By Clive Larkman
Bush tucker, Aussie food, native food, are some of the names used for herbs, fruit and other native edibles. It covers a broad range of edible plants that are native to Australia. The majority have some connection to Indigenous Australians as medicinal, herbal or food sources. They are embedded in native folklore and are now part of modern Australia. The way they were used originally is not necessarily how they are being used now.
Most modern edible/medicinal plants either go back thousands of years or have evolved from ancient genetics through centuries of breeding and selection. The issue is sorting out fact from fiction, anecdote from actual, and theoretical from historical. It is hard, as the history is so deep most of it predates or is outside of recorded knowledge. Add to this the continual evolution of the understanding of the basic sciences, like chemistry and physics, and the ability to truly understand how a plant or its extracts affect the modern human body and its health, is decaying.
Common names, as we know them, are anglicised words of indigenous, local or foreign names. Sometimes the “English Name” can be quite misleading, particularly so when there is UK English, USA English and Australian English, plus others. Native rosemary is the Australian common name for Westringia fruticosa. This is not because it tastes or smells like rosemary, nor does it have any of the beneficial properties of true rosemary, it is simply because it has similar shaped foliage and grows in similar environments. It is in the same family, so that is a bonus for this plant but that’s not always the case for “native ……” plants.
Latin names are so much better as they remain the same in any language, and are given under an international convention which provides consistency and connectivity in the naming. In this case, the genus name is derived from the Greek word for an appendage. Within the flowers are small, spur-like appendages on the anthers. It was given its genus name by Jacques Labillardière at the start of the nineteenth century. The species name describes the foliage which is significantly rounder than the other species.
Most of the plants in the genus Prostanthera are called ‘Native Mint Bushes’ which comes from their growth habit and the strongly pungent aroma released when the foliage is crushed. The name is a real misnomer as they definitely do not have the characteristic fragrance that most Australians refer to as mint. This is an issue, as there is a truly native Australian mint, indeed there are several, and they are members of the Mentha genus and do have that true mint fragrance. It also implies that Prostanthera can be used in cooking to give a mint flavour.
Prostanthera rotundifolia has the common name of round leaf mint bush, due to its round leaves and supposed mint fragrance. That name has been superseded, as the industry has come to accept it is not really a mint. It is now called native oregano but even that link is debatable. The plant grows throughout south eastern Australia in a wide range of environments. Like all plants with this sort of growing range, there is massive diversity in form. From a small compact shrub of 60cm to a large upright shrub of 1.5m. The flower colour is consistently deep mauve and the foliage is always more round than long. It likes to grow in part shade to full sun and is tolerant of light to moderate frost. It doesn’t like the really strong Australian sun but will grow in those locations with adequate water.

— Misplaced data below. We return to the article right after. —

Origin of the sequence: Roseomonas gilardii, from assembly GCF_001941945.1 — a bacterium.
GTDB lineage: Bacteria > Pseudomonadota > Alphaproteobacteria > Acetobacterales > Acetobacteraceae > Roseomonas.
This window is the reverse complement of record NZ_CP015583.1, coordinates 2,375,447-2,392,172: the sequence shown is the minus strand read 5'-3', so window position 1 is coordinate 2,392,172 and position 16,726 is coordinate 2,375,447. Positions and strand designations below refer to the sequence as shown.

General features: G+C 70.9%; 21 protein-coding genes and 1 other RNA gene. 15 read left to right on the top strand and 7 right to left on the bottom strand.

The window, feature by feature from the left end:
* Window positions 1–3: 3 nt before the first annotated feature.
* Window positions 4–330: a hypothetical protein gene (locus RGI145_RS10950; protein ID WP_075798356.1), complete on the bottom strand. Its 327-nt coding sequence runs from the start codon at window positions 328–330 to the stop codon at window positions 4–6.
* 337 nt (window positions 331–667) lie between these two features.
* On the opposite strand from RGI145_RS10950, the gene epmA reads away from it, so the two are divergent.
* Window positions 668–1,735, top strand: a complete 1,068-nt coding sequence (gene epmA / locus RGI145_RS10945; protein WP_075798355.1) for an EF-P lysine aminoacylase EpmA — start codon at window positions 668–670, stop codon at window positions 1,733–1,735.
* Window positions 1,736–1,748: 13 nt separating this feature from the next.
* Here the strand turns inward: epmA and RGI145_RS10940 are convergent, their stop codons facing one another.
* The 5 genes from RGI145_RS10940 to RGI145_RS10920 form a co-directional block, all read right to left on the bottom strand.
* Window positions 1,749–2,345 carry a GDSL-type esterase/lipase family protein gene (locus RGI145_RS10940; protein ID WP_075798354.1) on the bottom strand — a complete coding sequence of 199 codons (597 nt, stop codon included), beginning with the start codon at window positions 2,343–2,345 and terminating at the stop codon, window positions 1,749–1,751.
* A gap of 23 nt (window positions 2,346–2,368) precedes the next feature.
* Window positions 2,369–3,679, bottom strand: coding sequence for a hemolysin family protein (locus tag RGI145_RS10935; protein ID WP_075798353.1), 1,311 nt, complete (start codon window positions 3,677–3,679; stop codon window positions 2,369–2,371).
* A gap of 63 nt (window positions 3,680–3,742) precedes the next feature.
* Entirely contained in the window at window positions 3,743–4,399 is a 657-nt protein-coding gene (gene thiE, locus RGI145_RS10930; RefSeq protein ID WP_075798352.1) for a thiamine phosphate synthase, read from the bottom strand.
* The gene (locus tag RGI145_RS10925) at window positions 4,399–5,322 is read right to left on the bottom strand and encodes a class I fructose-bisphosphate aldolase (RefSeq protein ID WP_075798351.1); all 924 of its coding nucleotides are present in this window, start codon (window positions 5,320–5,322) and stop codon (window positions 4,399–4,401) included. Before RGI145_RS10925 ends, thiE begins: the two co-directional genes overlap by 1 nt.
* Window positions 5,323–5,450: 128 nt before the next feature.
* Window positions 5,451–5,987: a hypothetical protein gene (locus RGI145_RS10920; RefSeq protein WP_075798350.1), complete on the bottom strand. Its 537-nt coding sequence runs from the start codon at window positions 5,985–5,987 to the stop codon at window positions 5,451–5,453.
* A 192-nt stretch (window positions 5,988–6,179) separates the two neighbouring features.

As has become the case with so many Australian herbs, their usage has become more a case of ‘wanting’ to use them in modern dishes than needing to. There are very few recipes that detail how to use the fresh and or dried foliage. Some recipes will add them into a strong green salad and there are many that use them in teas, tisanes and dressings – although usually with a warning about overuse and a bitter aftertaste.
The flavours are strong and consist of a range of constituent oils, many of which have usage in the world oil markets. Using them in regular cooking takes skill and an understanding that they will have a strong taste.
There is a growing interest in aromatic oils that can be easily steam distilled. Prostanthera has 30 or more species, all of which have strong aromas and are expected to produce good oils. Their use will grow as world oil consumers start looking for unusual alternatives to current oils. As the world market becomes more mature and more varied, the demand for Australian-grown (especially native) oils will grow. One of the problems will be ensuring the plant farmed produces the required oils. We have been collecting forms of Prostanthera rotundifolia and are already seeing a wide variation in size, foliage, flower and aroma. We expect to have the same range of variation in the make-up of the constituent oils.
Going forward, if this plant (like many other native plants) can become part of the world market for oils and edible herbs, it must undergo significant breeding, selection and cultivar isolation. Once this happens, the good oils can be increased and the unpleasant reduced or removed. It is only through this research that we can build a strong oil industry and embed native herbs into the culinary toolbox of commercial and home chefs.
Image: Prostanthera rotundifolia (Image: Krzysztof Ziarnek, Kenraiz CC BY-SA 4.0)